The idea of the ‘second wine of an estate appears to have started in Bordeaux with its large estates and volumes of wine. The very best grapes (hopefully from a good majority of the estate’s vineyards) will go into the grand vin leaving the producer with a problem with the remnant. If this was put into the top wine the quality could suffer or the producer would have more wine at the top price which they might not be able to sell. Merely selling the remaining grapes to the local cooperative for a low price is an unattractive proposition. Hence the market for second wines, typically from younger vines or less favoured vineyard sites. They should have some of the quality of the grand vin, but at a much more affordable price. The questions for the wine drinker are do they have more than a hint of greatness? and are they good value for money when you compare them with other wines of the same price? And where Bordeaux led the way with second wines, other regions have followed if in a variety of ways to suit the local situation.
Second wines was the theme of Andover Wine Friends’ October Fine Wine Supper. With wines sourced from the Wine Society, Berry Bros and our own taster’s collections, we tried 10 wines which in some sense could be called ‘second wines’.
The super seconds
Fittingly enough the best example of a super second came from Bordeaux, though a new wine from Languedoc ran it pretty close. Réserve de la Comtesse, AC
Pauillac, 2004 is the second wine of the top quality second growth with such a long chateau name that it is affectionately known as Pichon-Lalande. While most Pauillac is tannic and austere, the Réserve, like the grand vin itself, is elegant, even sensual, with its attractive black and red fruit and, at nine years, still with prominent tannins. In a couple of years time it will be at its peak and be mighty impressive. Sadly, the let down of the evening was also from Bordeaux, the second wine of first growth Ch. Haut-Brion being corked and undrinkable – TCA is no respecter of class.
But these days Bordeaux and the other traditional regions of France do not have an uncontested pre-eminence. The Languedoc is mainly known for volume and good value for money but there are also an increasing number of really top wines of which La Flors de la Pèira, Terrasses de Larzac, Coteaux de Languedoc 2009 is certainly one. The style could not be more different – big, bold black fruit with deep coffee and cinnamon notes, mouth-filling but balanced, and held together with a skeleton of acidity and ripe tannin. Mighty and mighty impressive.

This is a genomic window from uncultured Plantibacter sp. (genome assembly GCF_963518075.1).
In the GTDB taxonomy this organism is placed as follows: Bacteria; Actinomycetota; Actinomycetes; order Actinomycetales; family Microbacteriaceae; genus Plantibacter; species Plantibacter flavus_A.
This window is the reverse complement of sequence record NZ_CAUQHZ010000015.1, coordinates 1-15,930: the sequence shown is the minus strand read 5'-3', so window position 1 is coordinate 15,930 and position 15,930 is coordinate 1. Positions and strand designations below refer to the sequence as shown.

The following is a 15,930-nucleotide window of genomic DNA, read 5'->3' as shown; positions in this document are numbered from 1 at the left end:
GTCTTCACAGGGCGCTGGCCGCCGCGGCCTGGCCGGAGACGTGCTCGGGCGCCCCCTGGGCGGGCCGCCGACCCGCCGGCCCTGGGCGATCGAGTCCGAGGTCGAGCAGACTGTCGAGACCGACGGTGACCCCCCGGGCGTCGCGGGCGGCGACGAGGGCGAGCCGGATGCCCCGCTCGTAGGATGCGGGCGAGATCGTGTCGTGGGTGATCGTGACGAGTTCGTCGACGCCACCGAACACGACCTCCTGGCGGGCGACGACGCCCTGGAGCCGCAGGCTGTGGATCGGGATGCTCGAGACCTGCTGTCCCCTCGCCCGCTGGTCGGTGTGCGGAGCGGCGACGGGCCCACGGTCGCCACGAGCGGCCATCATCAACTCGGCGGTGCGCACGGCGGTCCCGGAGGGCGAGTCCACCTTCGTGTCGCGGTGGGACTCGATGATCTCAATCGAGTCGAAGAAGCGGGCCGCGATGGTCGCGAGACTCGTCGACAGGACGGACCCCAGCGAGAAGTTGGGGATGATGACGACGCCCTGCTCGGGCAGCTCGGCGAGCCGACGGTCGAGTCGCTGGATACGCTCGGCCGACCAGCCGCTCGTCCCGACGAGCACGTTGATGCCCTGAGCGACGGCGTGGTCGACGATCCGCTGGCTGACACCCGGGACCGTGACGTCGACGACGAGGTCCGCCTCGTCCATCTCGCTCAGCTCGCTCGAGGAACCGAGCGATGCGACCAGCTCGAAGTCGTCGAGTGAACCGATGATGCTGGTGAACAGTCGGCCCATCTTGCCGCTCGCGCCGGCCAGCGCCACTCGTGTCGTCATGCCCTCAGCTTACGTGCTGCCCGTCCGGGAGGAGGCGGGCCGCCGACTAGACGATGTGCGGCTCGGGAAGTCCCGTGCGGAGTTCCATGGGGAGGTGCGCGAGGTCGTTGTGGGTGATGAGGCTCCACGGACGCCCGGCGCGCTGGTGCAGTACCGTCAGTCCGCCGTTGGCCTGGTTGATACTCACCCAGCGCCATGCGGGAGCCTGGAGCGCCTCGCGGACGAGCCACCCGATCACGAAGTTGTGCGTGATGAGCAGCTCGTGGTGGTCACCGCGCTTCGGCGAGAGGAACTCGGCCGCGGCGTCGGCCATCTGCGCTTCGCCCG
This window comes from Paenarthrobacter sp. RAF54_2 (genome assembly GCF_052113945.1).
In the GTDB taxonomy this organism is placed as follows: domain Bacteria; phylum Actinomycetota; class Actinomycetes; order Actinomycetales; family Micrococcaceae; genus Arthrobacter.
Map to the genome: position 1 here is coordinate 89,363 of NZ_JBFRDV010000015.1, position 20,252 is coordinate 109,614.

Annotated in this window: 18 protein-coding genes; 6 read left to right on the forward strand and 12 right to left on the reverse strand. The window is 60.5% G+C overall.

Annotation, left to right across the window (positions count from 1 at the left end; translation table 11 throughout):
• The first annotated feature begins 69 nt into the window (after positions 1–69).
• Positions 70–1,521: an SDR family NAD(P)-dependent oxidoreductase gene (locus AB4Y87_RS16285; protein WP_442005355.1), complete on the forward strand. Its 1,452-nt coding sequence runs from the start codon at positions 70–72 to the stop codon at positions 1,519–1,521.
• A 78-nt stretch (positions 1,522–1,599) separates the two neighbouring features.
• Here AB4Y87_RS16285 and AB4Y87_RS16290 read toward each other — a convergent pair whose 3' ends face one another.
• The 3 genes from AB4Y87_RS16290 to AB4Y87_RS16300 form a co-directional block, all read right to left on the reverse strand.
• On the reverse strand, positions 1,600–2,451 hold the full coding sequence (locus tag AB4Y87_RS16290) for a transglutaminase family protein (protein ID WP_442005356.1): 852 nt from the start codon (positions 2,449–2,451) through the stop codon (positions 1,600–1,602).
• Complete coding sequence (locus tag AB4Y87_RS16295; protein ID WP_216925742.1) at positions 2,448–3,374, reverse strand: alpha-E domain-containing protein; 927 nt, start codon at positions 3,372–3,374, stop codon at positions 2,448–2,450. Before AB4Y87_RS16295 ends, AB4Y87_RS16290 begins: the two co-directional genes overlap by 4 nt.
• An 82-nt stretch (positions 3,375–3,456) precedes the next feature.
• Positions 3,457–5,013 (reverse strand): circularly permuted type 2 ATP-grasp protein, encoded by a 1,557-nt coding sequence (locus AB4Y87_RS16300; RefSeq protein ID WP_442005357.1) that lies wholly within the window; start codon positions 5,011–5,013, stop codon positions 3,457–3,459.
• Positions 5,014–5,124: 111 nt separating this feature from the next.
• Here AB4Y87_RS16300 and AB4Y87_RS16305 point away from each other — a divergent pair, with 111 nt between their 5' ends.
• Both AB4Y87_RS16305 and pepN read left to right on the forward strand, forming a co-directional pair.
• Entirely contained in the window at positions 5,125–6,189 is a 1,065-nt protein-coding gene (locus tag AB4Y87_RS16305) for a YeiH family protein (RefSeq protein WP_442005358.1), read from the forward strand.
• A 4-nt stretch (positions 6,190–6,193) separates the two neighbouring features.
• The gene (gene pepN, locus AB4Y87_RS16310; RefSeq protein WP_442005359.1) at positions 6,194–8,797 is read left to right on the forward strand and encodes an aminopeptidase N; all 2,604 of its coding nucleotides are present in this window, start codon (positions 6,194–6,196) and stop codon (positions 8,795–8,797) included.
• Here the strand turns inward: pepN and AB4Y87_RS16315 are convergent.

AC Pouilly-Fumé, Ch. de Tracy, 2011 was a wine that completely split our group depending on whether or not you like the grassiness of Sauvignon Blanc. But aside from the lively debate the quality shone through – lively elderflower and green fruit on the young wine with crisp acidity. An older bottle, 2008, showed a more muted peach and green fruit palate. is this a scond wine? not in the classic sense as this is the main offering of the chateau, but there is the small production, top wine, Haut Densité.
On the old Indian Railways I travelled on as a child, there were three classes of carriage and so ‘second class’ was still something of a premium, not just a put down. Our next group of wines were very good but not outstanding. Some of them may have just been too young and would improve with more time in the bottle. The best of the rest was probably Coudoulet de Beaucastel 2010, a very fine AC Côtes-du-Rhône or baby Châteauneuf if you prefer. this stands out for its high proportion (30%) of the demanding but classy Mourvèdre in the otherwise Grenache, Syrah and Cinsault blend: fine perfume and raspberry to plum fruit, high acidity and grippy tannins for medium longevity.
Two wines were in the ‘drunk too soon’ category, interestingly both from the new world. We would rarely drink a Bordeaux blend from, er, Bordeaux that was only a couple of years old but because of the more overt fruit of Cabernet Sauvignon Merlot, Margaret River, Cullen 2011 that is what we did. Similarly, Chardonnay, Nelson, Neudorf, 2011 was of a high quality but at the moment the fruit, the lees stirring and the oak are noticeable because they have not had time to knit together.
Finally, there were two dry wines which were an unlikely couple. Langhe Nebbiolo, Prinsiòt, Fratelli Alessandria, 2010 was entirely true to type – austere, savoury, tannic – but didn’t really hint at what great Barolo can do. By contrast, Tinto Valbuena 5°, Ribera del Deuro, Vega Sicilia 1995 had perhaps gone over the hill. From the legendary Spanish winery Vega Sicilia this wine was under two-decades old but its most noticeable feature was the rather sharp acidity, the fruit appearing to have departed.
Two sweet wines followed. Neither of them was really a second wine. Lions de Suduiraut, AC Sauternes, 2009 is in effect the third wine of Ch. Suduiraut after the top wine named of course after the chateau and then the Castelnau de Suduiraut which we had tasted back in August. Made for the younger drinker (it is said) it is simple and delicious but lacks the complexity and weight of its elder siblings. By contrast, Prestige, 15 ans d’âge, Vin Doux Naturels, Mas Amiel is a brilliant cocktail of old toffee and cooked fruit with a lovely sweetness. It is definitely not a second wine as Mas Amiel produce a huge range which it would be difficult to characterize.
On this small showing, second wines are definitely worth pursuing – but you have to get all the factors right – especially age and quality – if you are to get that hint of greatness at an approachable price.